At Tampa General Rehabilitation Hospital, a robotic device powered by artificial intelligence is used to aid stroke patients in regaining arm movement.
The InMotion arm/hand robotic device from BIONIK is an AI-powered tool that tracks a person’s mobility and movement while playing computer games.
Samantha Rubio, who works as an occupational therapist at TGH’s Rehabilitation Hospital,
Samantha Rubio says:
“The artificial intelligence is learning where the deficits are,”
“So it’s learning how much reach does that patient have? How much coordination does that patient have? When they do reach, is it symmetrical? Is it precise?”
The patient fastens their arm into the apparatus and then engages in computer activities, such as connecting two spots with a line.
Samantha Rubio went on to say:
“The research behind that device is the more repetitions we can get, the more neural pathways we can create,”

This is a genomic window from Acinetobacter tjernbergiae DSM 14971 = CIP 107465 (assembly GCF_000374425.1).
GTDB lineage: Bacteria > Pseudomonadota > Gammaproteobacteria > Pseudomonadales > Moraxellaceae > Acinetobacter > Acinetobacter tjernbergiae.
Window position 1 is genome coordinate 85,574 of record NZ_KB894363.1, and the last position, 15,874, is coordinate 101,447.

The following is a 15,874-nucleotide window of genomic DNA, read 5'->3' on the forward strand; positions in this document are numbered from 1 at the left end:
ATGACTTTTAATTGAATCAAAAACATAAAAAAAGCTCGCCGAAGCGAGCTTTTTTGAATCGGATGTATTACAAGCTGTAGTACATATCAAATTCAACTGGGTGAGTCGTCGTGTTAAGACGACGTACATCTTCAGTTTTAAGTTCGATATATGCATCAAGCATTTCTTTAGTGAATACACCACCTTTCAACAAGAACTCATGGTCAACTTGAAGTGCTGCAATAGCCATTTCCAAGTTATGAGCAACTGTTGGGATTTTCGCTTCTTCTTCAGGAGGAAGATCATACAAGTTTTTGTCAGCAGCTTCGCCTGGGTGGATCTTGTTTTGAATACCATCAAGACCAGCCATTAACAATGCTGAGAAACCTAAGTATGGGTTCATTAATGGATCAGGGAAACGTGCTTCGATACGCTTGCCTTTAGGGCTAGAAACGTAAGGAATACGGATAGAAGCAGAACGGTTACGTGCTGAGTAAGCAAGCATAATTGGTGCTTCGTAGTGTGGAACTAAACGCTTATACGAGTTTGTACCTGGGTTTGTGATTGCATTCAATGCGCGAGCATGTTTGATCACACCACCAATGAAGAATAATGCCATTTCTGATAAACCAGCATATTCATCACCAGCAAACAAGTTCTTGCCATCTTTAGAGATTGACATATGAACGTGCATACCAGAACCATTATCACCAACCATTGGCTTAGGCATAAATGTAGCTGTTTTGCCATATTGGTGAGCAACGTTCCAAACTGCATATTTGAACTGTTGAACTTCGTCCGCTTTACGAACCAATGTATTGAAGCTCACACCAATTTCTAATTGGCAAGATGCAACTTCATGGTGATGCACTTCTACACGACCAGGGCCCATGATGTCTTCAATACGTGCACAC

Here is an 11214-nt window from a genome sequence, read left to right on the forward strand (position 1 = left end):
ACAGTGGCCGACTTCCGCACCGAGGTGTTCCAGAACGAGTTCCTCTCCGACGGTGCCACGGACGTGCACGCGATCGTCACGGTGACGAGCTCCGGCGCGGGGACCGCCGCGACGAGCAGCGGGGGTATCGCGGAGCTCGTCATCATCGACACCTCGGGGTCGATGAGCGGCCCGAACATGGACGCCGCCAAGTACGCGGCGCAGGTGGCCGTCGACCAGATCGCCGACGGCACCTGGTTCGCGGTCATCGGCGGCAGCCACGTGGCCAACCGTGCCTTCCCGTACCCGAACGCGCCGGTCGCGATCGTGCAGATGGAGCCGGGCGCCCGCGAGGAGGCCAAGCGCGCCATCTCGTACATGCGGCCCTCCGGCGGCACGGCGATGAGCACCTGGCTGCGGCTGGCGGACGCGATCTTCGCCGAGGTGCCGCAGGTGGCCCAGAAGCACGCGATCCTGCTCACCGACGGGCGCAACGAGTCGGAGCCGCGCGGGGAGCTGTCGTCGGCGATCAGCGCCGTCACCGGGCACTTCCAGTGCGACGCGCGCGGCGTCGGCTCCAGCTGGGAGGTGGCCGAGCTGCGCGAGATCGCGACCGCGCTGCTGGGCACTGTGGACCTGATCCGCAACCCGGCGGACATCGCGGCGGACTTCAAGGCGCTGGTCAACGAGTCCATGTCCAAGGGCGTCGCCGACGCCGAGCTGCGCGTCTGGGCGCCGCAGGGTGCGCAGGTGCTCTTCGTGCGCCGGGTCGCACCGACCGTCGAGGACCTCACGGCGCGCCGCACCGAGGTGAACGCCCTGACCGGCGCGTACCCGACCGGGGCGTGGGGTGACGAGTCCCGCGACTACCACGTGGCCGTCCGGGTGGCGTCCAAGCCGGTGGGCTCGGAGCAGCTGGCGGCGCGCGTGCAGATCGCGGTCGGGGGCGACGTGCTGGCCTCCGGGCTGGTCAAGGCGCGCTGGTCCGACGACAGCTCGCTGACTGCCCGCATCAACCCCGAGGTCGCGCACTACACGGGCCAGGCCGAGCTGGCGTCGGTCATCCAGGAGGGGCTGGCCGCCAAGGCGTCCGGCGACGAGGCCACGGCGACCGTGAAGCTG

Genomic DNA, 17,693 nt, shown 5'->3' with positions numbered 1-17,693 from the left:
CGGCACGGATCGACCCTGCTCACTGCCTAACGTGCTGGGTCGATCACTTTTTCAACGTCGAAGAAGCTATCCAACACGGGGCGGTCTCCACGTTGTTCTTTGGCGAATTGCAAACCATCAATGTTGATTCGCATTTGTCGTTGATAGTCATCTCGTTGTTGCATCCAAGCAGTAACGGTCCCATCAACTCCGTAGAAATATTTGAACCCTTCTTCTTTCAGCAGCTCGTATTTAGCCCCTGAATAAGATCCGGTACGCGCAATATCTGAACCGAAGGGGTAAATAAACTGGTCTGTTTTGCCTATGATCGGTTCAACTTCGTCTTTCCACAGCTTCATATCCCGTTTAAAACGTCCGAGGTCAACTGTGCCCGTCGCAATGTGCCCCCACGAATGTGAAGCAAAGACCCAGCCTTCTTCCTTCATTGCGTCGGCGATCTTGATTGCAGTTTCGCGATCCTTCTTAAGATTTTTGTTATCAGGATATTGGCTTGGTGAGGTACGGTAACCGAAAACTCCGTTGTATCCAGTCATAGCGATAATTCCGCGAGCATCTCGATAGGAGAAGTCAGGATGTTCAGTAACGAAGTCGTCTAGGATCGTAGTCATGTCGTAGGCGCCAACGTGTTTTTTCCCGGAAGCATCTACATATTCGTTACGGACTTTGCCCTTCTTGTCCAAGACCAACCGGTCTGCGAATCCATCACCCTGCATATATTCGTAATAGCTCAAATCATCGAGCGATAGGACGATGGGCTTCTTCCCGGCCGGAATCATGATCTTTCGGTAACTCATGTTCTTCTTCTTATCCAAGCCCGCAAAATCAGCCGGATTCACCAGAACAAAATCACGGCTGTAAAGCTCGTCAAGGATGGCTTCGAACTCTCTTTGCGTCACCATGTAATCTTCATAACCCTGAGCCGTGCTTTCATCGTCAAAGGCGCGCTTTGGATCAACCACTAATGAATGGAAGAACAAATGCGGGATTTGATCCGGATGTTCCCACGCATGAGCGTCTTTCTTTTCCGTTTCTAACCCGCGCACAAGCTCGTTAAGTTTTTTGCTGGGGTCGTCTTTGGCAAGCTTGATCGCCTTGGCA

In the closing days of March, 42-year-old Shannon Michelle Watkins experienced a stroke that caused her to lose movement in her left arm.
“I can move it a little bit, but not as much as I used to,”
“But we’re working on that. We’re working to get better.”
She told FOX 13 that she finds rehabbing with the robotic device enjoyable and eagerly awaits her return to work at a traveling carnival.
Watkins continues to say:
“My goal is to do everything I used to do before. To walk out of here and have my life back,”
Rubio adds to say:
“We’ve seen a lot of positive outcomes from this device. We have patients that come in that aren’t using their arm at all, and they’re able to, once they leave here, put on a shirt, feed themselves, brush their teeth: The little things in life we all take for granted,”
Tampa General Hospital’s use of AI in stroke rehabilitation exemplifies the power of technology in transforming healthcare. Integrating AI into stroke rehabilitation programs can enhance patient outcomes, increase access to care, and improve therapy efficiency. As AI advances, it will likely play an increasingly significant role in improving stroke patients’ lives and revolutionizing healthcare.
Source: FOX 13 Tampa Bay